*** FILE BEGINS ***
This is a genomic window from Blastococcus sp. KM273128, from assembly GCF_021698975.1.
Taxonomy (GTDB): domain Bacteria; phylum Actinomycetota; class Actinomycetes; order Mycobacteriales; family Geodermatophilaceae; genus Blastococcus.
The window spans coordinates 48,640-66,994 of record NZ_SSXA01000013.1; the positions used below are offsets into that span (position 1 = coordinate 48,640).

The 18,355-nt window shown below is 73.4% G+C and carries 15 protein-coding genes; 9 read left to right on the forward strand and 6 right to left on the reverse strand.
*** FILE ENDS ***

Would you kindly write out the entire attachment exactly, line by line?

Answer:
This is a genomic window from Blastococcus sp. KM273128, from assembly GCF_021698975.1.
Taxonomy (GTDB): domain Bacteria; phylum Actinomycetota; class Actinomycetes; order Mycobacteriales; family Geodermatophilaceae; genus Blastococcus.
The window spans coordinates 48,640-66,994 of record NZ_SSXA01000013.1; the positions used below are offsets into that span (position 1 = coordinate 48,640).

The 18,355-nt window shown below is 73.4% G+C and carries 15 protein-coding genes; 9 read left to right on the forward strand and 6 right to left on the reverse strand.